How has psychiatric research in Poland evolved in recent years? Research activity is conducted mainly in academic centres—psychiatric departments at the 12 Medical Academies (university medical schools) and in the Institute of Psychiatry and Neurology in Warsaw (four psychiatric departments). The range of the research topics currently addressed by Polish psychiatry is diverse and comprises a wide spectrum, reflecting current research issues in international psychiatry. Some topics are traditionally the speciality of particular centres in Poland but their specific characteristics may have changed as new branches of psychiatric research are represented, such as molecular genetics, the pharmacogenomics of psychotropic drugs and neuroimaging of the brain. Some research programmes are financed by grants provided by the National Committee of Scientific Research. Financial support for specific research areas, for example, alcohol dependence, comes from governmental agencies (National Agency for Solving Alcohol-related Problems). In general, funds for conducting research come from resources allocated centrally for a given institution and from those generated by that institution (eg by conducting trials on psychotropic drugs for the use of pharmaceutical companies).
The principal scientific journal for Polish psychiatrists is ‘Psychiatria Polska’ (‘Polish Psychiatry’). Another official journal of the Polish Psychiatric Association, PPA, is ‘Psychoterapia’ (‘Psychotherapy’). Additionally, there are many other periodicals covering psychiatric issues, some of which have been established within the last few years, such as ‘Postepy Psychiatrii i Neurologii’ (‘Advances in Psychiatry and Neurology’), ‘Farmakoterapia w Psychiatrii i Neurologii’ (‘Pharmacotherapy in Psychiatry and Neurology’), ‘Alkoholizm i Narkomania’ (‘Alcoholism and Drug Addictions’), ‘Wiadomosci Psychiatryczne’ (‘Psychiatric News’), ‘Lek i Depresja’ (‘Anxiety and Depression’) and ‘Psychogeriatria Polska’ (‘Polish Psychogeriatrics’). Since December 1999, the quarterly ‘Archives of Psychiatry and Psychotherapy’ has been published in English, with an international editorial committee. This is an export periodical presenting the achievements of Polish psychiatry and promoting integrative approaches in the field. Numerous other Polish periodicals connected with psychiatry may be regarded as either educational or, alternatively, as fruits of an unnecessary proliferation of psychiatric journals.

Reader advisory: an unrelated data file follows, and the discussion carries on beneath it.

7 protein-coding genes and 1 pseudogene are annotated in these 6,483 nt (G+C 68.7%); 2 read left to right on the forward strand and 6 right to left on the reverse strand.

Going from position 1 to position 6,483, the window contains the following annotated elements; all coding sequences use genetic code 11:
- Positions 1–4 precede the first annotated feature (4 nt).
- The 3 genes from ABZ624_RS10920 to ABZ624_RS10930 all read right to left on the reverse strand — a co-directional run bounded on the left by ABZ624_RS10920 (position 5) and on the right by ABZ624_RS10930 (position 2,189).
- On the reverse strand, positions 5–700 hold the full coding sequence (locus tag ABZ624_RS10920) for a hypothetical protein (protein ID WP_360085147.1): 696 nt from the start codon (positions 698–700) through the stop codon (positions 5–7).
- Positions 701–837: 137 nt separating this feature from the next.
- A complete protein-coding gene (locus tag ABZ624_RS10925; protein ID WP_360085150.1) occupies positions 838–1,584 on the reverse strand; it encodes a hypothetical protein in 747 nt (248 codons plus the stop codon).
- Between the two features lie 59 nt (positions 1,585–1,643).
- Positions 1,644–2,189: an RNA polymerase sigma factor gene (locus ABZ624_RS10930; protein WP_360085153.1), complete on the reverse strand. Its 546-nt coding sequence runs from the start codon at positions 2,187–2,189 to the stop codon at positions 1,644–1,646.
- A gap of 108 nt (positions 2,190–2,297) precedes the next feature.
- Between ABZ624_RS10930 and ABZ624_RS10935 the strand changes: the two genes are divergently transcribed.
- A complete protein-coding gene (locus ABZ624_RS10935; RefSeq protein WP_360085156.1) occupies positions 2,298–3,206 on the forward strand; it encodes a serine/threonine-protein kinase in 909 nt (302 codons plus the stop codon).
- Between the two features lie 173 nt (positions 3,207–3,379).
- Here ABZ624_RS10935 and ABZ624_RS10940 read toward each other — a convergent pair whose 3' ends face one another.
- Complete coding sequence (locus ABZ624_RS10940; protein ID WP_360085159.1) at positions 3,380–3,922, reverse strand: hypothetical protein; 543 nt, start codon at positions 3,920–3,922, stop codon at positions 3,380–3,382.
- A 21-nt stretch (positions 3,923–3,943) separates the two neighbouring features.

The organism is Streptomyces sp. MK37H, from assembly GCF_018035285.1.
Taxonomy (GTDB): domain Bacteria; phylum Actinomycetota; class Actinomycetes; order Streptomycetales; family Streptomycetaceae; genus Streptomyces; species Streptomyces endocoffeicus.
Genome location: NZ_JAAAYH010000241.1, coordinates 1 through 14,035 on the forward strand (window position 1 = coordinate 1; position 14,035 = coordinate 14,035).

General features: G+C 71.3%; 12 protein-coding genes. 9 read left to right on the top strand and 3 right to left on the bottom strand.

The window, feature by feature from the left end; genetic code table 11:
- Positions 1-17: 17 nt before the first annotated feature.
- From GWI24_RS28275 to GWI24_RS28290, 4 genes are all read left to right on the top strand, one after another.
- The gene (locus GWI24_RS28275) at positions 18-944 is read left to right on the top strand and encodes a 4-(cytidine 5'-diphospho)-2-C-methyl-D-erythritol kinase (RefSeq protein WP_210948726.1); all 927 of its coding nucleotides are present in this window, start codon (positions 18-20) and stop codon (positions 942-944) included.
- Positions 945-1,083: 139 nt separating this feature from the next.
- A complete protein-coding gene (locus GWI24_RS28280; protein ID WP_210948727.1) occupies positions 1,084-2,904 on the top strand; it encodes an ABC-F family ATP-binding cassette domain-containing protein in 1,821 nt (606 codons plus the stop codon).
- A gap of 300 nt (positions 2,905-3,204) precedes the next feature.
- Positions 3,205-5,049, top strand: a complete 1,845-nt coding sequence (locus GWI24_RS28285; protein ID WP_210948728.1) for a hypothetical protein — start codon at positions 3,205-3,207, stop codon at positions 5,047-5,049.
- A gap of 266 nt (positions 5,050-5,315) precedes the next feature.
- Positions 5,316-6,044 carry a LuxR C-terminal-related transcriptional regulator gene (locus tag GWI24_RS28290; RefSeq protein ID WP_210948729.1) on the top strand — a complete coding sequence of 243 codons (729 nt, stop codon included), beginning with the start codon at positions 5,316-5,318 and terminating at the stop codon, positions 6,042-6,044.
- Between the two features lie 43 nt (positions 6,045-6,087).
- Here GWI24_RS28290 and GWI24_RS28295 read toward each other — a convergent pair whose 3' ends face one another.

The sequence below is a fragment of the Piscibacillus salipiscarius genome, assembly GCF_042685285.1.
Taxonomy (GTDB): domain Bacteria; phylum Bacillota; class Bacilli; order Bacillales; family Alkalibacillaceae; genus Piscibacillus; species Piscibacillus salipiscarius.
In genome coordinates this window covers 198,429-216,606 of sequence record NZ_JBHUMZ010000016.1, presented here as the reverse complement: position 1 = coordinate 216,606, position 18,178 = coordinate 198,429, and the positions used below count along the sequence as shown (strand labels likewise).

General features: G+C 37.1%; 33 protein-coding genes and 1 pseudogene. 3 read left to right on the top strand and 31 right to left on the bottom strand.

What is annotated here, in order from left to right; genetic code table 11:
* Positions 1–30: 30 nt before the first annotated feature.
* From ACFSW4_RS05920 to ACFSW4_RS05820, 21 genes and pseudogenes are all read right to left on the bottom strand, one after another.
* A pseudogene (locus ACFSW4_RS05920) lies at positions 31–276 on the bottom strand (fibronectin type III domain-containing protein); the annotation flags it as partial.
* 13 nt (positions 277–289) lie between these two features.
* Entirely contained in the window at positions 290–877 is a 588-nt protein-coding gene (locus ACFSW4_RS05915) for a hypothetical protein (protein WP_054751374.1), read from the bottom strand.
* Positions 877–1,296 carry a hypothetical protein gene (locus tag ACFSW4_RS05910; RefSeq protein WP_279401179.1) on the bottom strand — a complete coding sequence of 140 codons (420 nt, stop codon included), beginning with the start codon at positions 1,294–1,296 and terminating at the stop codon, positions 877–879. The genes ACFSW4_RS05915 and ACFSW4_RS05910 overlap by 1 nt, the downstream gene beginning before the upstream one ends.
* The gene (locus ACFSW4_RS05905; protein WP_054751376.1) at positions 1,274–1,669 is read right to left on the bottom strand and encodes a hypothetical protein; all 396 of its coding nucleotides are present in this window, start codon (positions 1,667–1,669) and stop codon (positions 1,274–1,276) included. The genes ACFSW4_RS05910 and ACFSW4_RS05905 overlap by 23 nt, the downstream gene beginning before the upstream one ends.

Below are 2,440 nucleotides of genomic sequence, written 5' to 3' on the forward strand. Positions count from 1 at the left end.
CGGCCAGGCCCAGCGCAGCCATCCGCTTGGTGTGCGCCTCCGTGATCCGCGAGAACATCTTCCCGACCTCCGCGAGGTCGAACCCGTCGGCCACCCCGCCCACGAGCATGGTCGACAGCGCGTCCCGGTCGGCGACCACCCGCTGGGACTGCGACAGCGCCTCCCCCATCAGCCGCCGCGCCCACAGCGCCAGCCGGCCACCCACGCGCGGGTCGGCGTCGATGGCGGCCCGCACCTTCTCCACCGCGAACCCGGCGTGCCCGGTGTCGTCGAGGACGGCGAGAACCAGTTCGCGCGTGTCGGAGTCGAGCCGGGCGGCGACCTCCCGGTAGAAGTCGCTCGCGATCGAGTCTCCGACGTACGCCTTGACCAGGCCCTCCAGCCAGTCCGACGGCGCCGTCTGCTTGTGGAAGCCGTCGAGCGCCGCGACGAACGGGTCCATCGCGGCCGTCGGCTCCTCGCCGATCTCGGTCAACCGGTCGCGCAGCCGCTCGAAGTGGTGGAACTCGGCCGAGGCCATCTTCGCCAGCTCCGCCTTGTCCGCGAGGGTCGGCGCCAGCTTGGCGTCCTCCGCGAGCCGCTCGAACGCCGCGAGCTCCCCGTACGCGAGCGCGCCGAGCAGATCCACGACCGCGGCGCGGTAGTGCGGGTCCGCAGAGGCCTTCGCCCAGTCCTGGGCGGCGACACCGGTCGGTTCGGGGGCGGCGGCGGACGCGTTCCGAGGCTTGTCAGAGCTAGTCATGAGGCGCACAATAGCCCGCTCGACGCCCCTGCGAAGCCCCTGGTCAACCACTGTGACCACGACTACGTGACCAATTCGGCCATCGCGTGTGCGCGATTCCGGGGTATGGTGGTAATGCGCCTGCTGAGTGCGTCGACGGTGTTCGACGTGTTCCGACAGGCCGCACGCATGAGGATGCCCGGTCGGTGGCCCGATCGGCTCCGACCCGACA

The scientific achievements of Polish psychiatrists should be reflected by their publications in renowned international periodicals. Increasingly, such publications begin to play an important role in the evaluation of scholars by medical schools and scientific institutes. The number of such publications is, however, not high. During 2000–2004 there were 139 publications of Polish psychiatrists, which appeared in journals indexed in Current Contents, Life Sciences and Clinical Medicine. Their breakdown into psychiatric centres is shown in Table 1.
The first place of Poznan can be interpreted as a result of the long tradition of biological and psychopharmacological investigation carried out in this center, reinforced in recent years by molecular genetics studies, and in collaboration with Bydgoszcz of modern neuropsychological studies. Due to a close and continuous collaboration between Poznan and Bydgoszcz (the author had long been a Chairman at the Department of Psychiatry in Bydgoszcz)—in all papers from Bydgoszcz, there is at least one author from Poznan. There is only one Polish publication in Molecular Psychiatry coming from Poznan with Bydgoszcz participant: Rybakowski JK, Borkowska A, Czerski PM, Hauser J: Dopamine D3 (DRD3) receptor gene polymorphism is associated with the intensity of eye movement disturbances in schizophrenic patients and healthy subjects. Molecular Psychiatry 2001, 6, 718–724.
In conclusion, academic psychiatry in Poland is struggling with the consequences of rapid and profound social, political, and economic changes, and it is adapting to international trends and scientific standards. This challenge is met with varying degrees of success in different centers.
Bilikiewicz A, Rybakowski J (eds). Images in Psychiatry: Poland. Via Medica, Gdañsk 2002.
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Rybakowski, J. Academic psychiatry in Poland: adjustment to rapid changes. Mol Psychiatry 9, 813–815 (2004). https://doi.org/10.1038/sj.mp.4001569